Palin is not Obama’s biggest threat, she’s his greatest asset

According to recent polling, Sarah Palin is the only GOP front-runner who would not unseat the presi

For all of the the left leaning people who are panicking at the prospect of former half-term governor of Alaska and full-time Facebooker Sarah Palin being elected president of the United States in 2012, I have a simple message for you: relax.

Admittedly, Obama's poll numbers are not exactly stellar. One recent poll being touted by the American conservative media puts his job approval rating at 39 per cent, whereas the real number is probably closer to 45 per cent. There is, however, a small ray of hope. A recent poll conducted by Public Policy Polling (PPP) found that, in Missouri at least, Palin is the one candidate Obama does not have to worry about.

Missouri was carried by John McCain in 2008 with a one per cent margin, after remaining undeclared for several days. (Interestingly, it was also the first time Missouri had voted for a losing Presidential candidate since 1956). As a result it is considered a swing state in Presidential elections. Although it appears to be leaning more towards the GOP recently, it is by no measure a forgone conclusion come election time.

The PPP poll had the sitting president trailing the former speaker of the House Newt Gingrich, the former governor of Arkansas Mike Huckabee and the former Massachusetts governor Mitt Romney. The only Republican candidate Obama beat was Palin. Of course, this is only in one state, two years before the election and polls have never been a concrete predictor of results. Even with that in mind there are a few things that progressives need to consider.

Firstly, a Sarah Palin presidential candidacy would actually end up being a good thing. As was shown in the 2008 campaign and in the years following, the more the American public gets to know Sarah Palin, the less popular she becomes (her unfavourable ratings are now at 52 per cent, the highest they have been since she was announced as McCain's VP candidate). She does have some impassioned and very vocal supporters but those people comprise a tiny minority of the electorate. If Palin managed to win the Republican nomination in 2012 it would be a gift for Obama.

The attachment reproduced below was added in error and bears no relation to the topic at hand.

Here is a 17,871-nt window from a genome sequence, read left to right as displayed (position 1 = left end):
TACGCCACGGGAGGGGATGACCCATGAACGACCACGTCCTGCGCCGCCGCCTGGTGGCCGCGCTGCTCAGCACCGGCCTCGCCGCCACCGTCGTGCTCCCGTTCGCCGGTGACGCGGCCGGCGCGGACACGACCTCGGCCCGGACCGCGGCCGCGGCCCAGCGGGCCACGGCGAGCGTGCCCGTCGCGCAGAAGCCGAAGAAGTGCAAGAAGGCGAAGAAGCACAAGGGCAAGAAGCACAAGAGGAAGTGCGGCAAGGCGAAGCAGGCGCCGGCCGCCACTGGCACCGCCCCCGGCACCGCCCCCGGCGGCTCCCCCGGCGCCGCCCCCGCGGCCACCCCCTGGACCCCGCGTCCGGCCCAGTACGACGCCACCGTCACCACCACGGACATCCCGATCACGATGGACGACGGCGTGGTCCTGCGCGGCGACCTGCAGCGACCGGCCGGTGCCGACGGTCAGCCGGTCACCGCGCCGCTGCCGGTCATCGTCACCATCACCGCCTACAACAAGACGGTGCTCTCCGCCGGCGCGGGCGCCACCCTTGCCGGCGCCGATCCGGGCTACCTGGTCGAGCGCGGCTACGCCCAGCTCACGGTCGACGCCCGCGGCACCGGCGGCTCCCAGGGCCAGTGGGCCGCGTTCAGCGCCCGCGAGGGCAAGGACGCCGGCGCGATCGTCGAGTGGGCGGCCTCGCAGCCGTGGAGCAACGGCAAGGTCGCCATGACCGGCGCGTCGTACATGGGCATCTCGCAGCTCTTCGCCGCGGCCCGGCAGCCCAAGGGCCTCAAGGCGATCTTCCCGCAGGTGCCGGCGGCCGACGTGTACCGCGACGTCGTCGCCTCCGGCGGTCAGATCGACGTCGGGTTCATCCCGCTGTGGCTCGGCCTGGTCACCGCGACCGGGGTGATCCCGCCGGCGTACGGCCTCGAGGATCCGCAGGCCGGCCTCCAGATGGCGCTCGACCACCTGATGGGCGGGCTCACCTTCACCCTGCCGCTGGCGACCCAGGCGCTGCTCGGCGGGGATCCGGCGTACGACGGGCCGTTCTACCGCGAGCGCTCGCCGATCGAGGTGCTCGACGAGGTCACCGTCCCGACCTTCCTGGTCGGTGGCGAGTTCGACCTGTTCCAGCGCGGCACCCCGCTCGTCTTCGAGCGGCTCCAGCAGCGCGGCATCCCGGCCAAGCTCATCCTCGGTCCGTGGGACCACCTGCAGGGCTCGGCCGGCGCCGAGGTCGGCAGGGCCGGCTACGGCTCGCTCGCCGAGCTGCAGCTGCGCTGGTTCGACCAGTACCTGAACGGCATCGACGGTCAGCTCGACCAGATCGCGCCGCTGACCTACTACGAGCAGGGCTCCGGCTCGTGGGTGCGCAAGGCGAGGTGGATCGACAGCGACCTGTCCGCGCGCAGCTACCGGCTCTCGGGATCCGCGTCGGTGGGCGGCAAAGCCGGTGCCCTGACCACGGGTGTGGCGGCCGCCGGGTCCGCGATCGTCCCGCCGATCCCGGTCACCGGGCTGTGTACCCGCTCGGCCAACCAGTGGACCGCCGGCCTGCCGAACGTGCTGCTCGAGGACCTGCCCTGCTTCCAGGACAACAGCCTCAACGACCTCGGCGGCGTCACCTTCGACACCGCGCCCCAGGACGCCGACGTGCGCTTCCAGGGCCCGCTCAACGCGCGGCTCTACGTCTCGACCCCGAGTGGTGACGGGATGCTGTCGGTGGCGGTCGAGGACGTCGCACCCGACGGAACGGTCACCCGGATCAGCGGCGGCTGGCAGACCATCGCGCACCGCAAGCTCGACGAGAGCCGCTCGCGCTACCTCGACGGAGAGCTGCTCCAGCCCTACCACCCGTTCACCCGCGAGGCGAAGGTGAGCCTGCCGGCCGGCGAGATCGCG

The second consideration is that, should this poll be indicative of the national opinion (and with the recent shift back towards the GOP at the 2010 midterm elections one could make that argument), there is a very real possibility that Obama will be a one-term president. Should that happen Republicans will trumpet their victory as a repudiation of liberal (or Marxist, if they're feeling particularly strident) policies in America.

This would be bad for all kinds of reasons: the principal reason being that it's frankly not true. When asked about individual issues, a large percentage of Americans are actually further left politically than most Republican politicians or European pundits will admit. The American public overwhelmingly supports openly gay people serving in the US military, more than half say that abortion is OK in certain circumstances, a large portion say that gun laws should be stricter, and the majority support stem-cell research. The Republican Party is on record as being against the repeal of "Don't Ask, Don't Tell", against abortion, want gun control rules to be more lax, and a lot of them oppose stem cell research full stop, never mind federal funding for it. Despite all this, the GOP appears to have the political advantage. Why?

The Republican machine does an excellent job of getting their message to the American public, and right now, that message is one of anger. The American people cannot see things getting better instantly and are starting to become disenchanted with Obama. This is a crying shame due to the fact that literally hundreds of bills are stuck in the Senate where the Republican minority has a filibuster on just about every piece of Democratic legislation.

American anger is misdirected, and the Republicans are exploiting this to great advantage. It is for this reason that anyone who wishes for a more progressive America should be concerned about a Republican president being elected in 2012. If current polling is correct it is an increasingly likely scenario – unless the GOP nominate Palin.

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What it’s like to fall victim to the Mail Online’s aggregation machine

I recently travelled to Iraq at my own expense to write a piece about war graves. Within five hours of the story's publication by the Times, huge chunks of it appeared on Mail Online – under someone else's byline.

I recently returned from a trip to Iraq, and wrote an article for the Times on the desecration of Commonwealth war cemeteries in the southern cities of Amara and Basra. It appeared in Monday’s paper, and began:

“‘Their name liveth for evermore’, the engraving reads, but the words ring hollow. The stone on which they appear lies shattered in a foreign field that should forever be England, but patently is anything but.”